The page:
26 SES 01 A, New Insights into Leadership Practices
The tasks and responsibilities related to the work of a school leader, principal, have expanded and got more complex during the past decades, and that applies to Finnish principals as well. In general, in Finland the duties of principals working in comprehensive schools include, for example, various administrative tasks and meetings, responsibilities related to the organization of education at school level, curriculum work, and support for the development of the whole work community (FNBE, 2013). Furthermore, in the Finnish education context the municipalities as education organizers are autonomous actors, and therefore the educational leadership structure, and the degree of school autonomy, vary between municipalities and sometimes even between schools within the same municipality, and, therefore, for example, teacher and substitute teacher recruitments may also be included in the principals’ duties (FNBE, 2013). In comparison, at European level the degree of autonomy of schools vary between the EU countries, and consequently so do the autonomy and responsibilities of principals. For example, there seems to be more autonomy in the principals’ work in deciding on course contents and school budget allocations than in deciding on teaching staff recruitments (European Commission, 2014). Further, many of the Finnish principals also teach along with their leadership duties, which may not be the case in some other European countries, such as Sweden, Norway, and Estonia (Taajamo et al., 2014).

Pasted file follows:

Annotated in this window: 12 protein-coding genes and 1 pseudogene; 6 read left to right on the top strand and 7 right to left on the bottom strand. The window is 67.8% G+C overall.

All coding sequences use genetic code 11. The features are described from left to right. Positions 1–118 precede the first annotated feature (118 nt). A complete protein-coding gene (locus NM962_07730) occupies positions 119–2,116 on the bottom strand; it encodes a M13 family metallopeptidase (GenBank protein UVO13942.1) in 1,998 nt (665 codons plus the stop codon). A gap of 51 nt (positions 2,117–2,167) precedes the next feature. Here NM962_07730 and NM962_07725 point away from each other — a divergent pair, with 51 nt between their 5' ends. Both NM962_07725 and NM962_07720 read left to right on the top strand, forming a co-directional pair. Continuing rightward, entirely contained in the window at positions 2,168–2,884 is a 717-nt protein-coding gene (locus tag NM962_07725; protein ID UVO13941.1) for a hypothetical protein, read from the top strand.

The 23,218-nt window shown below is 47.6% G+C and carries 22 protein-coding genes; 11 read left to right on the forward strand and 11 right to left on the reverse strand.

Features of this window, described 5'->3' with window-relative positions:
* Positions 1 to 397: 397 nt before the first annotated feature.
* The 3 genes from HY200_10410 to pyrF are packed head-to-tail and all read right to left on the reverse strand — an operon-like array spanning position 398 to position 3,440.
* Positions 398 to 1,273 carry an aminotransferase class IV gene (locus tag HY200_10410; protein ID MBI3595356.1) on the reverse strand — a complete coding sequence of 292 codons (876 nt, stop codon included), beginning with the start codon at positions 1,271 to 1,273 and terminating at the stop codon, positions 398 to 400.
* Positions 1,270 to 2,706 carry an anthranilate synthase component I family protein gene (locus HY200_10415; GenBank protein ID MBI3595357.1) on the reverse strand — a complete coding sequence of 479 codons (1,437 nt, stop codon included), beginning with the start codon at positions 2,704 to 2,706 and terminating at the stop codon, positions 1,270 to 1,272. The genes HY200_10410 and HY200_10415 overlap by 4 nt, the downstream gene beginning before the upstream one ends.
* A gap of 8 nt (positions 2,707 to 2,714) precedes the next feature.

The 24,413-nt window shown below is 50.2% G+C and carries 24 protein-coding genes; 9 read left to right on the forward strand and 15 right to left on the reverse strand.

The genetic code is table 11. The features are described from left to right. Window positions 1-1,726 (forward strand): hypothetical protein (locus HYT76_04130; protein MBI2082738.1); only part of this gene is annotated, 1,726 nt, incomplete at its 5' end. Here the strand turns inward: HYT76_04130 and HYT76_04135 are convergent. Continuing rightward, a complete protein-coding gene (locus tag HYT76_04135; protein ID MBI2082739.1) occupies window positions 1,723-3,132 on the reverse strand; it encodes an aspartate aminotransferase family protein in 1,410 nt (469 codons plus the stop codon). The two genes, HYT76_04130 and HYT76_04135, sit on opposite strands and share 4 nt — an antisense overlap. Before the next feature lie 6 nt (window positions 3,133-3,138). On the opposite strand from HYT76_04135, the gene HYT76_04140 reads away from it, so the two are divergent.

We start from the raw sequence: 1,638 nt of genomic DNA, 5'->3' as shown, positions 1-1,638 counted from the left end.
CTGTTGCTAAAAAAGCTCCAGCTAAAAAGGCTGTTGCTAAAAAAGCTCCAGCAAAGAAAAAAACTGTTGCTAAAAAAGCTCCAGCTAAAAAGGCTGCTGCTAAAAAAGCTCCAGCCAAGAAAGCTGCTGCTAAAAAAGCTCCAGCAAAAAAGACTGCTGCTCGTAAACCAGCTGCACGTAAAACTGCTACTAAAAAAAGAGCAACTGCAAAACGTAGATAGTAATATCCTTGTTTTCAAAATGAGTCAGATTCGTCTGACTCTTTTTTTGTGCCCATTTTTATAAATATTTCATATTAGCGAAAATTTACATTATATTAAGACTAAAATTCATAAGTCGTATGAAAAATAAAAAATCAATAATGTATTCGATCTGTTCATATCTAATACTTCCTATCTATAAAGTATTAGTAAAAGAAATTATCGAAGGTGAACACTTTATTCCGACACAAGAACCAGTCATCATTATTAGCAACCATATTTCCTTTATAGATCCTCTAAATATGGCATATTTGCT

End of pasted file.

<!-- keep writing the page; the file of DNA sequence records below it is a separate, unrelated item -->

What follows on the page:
In this study we have used the theoretical framework of distributed leadership. Conceptually distributed leadership does not have one, solid, definition but has been approached in various ways. What seems to be in common for the definitions is that, firstly, distributed leadership emphasizes leadership as a character of networks or/and groups, and secondly, it opens up the leadership to various groups (i.e. leadership group, teams). Thirdly, it assumes a lot of potential and knowhow in the work community. In terms of distributing leadership, crucial question is how the leadership has been distributed? And further, what is it that has been distributed and why? (Bolden 2011; Mehra et al., 2006; Halttunen, 2009.)
We have followed Spillane and Harley’s (2010) ideas about Leader Plus and Practice perspectives where the former suggests that others in leadership positions (e.g. board members, educational specialists) are included in school leadership along with the principal. That perspective looks at who and how many are involved in. The latter concentrates on the interaction, and the main focus is on the situation-bound interaction between the leaders and the staff. (Spillane & Healey 2010; Spillane 2006). In this study, through these perspectives, we have defined distributed leadership as an axis: in one end are the formal structures of school that are formed of leadership group, detailed responsibilities, and duties of few delegated by the principal, and in the other is the interaction within the leadership group and other leadership structures, and also the situation-bound interaction between the formal and informal structures of the school. We call these two ends of the axis as delegation and situation-bound interaction.
This study has two main questions. First, we have looked at, how the Finnish comprehensive school principals view distributed leadership. Second, we asked them to reflect the leadership structure of their own school in the framework of distributed leadership. With the leadership structure we refer to various ways to organize leadership (e.g. leadership groups, different work groups and teams). Finland has been mentioned as having rather collaborative and distributive approaches to educational leadership in international comparisons (Taajamo, ym., 2014). The aim is to describe the educational leadership in Finland and find ways to conceptualize the leadership structures in order to form a basis for comparison between the Nordic countries.